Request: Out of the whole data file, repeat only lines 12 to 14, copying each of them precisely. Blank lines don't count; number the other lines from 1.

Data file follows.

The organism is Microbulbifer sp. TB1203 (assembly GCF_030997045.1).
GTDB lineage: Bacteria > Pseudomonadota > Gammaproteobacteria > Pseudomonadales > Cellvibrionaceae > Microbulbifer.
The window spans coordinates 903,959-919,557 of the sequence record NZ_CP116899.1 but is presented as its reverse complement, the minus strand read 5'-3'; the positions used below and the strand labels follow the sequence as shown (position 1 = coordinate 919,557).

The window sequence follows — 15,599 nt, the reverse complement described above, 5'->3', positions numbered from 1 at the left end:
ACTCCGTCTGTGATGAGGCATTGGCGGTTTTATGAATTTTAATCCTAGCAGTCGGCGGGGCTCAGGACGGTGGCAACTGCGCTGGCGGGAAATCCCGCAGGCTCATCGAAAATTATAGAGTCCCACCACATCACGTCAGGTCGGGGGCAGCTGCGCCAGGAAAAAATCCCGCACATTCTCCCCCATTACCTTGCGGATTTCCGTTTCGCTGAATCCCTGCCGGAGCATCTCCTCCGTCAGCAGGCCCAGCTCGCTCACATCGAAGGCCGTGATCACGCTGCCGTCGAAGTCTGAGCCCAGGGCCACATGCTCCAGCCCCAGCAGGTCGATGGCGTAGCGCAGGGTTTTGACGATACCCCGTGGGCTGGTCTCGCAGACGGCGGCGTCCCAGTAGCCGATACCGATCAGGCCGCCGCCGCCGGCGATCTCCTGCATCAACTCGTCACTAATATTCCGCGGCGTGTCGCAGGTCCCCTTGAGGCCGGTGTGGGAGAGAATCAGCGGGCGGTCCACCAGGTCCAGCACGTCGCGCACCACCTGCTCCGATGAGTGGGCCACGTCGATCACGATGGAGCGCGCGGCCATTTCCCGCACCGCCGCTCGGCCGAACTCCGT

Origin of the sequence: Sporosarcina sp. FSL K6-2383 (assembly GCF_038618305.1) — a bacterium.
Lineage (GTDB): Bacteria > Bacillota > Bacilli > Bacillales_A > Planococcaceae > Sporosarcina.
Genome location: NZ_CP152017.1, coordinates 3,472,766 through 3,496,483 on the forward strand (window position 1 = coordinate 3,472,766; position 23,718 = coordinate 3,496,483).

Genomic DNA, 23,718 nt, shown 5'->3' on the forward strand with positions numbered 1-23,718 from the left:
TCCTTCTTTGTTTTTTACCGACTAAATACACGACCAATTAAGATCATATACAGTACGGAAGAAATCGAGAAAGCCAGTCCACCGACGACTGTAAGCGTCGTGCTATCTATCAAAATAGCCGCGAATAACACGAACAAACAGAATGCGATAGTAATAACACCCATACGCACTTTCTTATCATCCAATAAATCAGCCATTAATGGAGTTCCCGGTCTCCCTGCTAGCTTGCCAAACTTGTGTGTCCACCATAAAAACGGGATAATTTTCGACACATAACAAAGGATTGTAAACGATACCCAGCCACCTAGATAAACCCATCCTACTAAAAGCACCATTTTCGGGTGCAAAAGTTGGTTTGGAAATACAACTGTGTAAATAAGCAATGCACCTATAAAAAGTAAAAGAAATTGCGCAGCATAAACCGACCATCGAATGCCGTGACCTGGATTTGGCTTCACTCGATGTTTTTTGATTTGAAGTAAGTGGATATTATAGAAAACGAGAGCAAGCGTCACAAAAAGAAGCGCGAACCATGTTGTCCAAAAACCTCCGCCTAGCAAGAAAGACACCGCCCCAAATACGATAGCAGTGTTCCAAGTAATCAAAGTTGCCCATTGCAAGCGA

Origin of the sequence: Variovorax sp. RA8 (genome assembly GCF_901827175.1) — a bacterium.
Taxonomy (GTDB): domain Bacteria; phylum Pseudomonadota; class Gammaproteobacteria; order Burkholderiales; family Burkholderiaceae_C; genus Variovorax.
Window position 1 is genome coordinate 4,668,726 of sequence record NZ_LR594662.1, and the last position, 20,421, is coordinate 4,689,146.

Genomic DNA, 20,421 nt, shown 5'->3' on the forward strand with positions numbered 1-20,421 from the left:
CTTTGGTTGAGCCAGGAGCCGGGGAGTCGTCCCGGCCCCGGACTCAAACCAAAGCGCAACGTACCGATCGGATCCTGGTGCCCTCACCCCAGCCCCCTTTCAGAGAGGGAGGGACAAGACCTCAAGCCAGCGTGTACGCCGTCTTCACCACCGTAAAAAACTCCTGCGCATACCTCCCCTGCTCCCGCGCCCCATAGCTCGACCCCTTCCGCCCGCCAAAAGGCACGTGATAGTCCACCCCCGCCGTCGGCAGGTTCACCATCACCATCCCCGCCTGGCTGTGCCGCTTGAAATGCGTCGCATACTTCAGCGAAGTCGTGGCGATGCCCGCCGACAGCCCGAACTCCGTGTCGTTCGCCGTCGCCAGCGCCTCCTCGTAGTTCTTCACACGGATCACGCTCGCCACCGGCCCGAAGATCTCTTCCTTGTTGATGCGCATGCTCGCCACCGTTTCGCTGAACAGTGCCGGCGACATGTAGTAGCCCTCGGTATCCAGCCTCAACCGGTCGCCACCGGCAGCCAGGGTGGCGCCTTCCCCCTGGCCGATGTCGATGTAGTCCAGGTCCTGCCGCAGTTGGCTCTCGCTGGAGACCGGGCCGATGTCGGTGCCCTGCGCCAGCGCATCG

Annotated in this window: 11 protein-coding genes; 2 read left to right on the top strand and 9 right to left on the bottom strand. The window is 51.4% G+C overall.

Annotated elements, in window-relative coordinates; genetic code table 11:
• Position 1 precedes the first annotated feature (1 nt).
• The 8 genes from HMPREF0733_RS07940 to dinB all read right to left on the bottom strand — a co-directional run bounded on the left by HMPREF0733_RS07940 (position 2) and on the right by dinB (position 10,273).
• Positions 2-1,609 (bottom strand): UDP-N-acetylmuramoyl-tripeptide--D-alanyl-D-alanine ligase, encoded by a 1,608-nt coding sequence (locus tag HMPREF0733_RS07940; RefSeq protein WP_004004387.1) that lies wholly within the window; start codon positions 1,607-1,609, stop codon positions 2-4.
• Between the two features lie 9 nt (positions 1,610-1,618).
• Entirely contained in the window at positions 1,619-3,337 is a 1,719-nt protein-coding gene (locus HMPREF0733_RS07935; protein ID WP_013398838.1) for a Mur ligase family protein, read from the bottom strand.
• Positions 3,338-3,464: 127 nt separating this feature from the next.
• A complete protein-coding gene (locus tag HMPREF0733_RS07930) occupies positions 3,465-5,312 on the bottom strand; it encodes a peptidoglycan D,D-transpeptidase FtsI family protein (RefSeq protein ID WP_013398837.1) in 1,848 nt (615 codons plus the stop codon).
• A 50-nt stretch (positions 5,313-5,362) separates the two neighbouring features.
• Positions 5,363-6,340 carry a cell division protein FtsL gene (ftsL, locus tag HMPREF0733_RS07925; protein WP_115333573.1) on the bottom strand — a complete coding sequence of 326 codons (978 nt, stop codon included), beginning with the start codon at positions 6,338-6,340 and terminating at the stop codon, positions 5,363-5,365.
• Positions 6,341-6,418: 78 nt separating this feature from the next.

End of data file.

Taxonomy (GTDB): domain Bacteria; phylum Pseudomonadota; class Gammaproteobacteria; order Burkholderiales; family Burkholderiaceae_C; genus Variovorax.
Window position 1 is genome coordinate 4,668,726 of sequence record NZ_LR594662.1, and the last position, 20,421, is coordinate 4,689,146.

Genomic DNA, 20,421 nt, shown 5'->3' on the forward strand with positions numbered 1-20,421 from the left: